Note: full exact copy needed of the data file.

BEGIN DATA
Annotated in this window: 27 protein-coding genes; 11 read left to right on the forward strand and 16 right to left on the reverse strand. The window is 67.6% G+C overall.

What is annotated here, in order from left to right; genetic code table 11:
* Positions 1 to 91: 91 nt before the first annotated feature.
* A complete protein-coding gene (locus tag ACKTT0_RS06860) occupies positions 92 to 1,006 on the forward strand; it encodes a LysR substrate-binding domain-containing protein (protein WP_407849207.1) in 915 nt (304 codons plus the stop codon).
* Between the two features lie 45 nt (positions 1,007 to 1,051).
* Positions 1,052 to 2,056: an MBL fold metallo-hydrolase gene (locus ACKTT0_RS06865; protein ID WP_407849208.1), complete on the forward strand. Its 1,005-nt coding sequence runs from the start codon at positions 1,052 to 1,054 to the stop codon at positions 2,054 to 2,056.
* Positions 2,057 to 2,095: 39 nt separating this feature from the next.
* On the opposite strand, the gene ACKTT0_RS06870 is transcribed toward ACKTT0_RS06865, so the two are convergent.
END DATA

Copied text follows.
Annotated in this window: 27 protein-coding genes; 11 read left to right on the forward strand and 16 right to left on the reverse strand. The window is 67.6% G+C overall.

What is annotated here, in order from left to right; genetic code table 11:
* Positions 1 to 91: 91 nt before the first annotated feature.
* A complete protein-coding gene (locus tag ACKTT0_RS06860) occupies positions 92 to 1,006 on the forward strand; it encodes a LysR substrate-binding domain-containing protein (protein WP_407849207.1) in 915 nt (304 codons plus the stop codon).
* Between the two features lie 45 nt (positions 1,007 to 1,051).
* Positions 1,052 to 2,056: an MBL fold metallo-hydrolase gene (locus ACKTT0_RS06865; protein ID WP_407849208.1), complete on the forward strand. Its 1,005-nt coding sequence runs from the start codon at positions 1,052 to 1,054 to the stop codon at positions 2,054 to 2,056.
* Positions 2,057 to 2,095: 39 nt separating this feature from the next.
* On the opposite strand, the gene ACKTT0_RS06870 is transcribed toward ACKTT0_RS06865, so the two are convergent.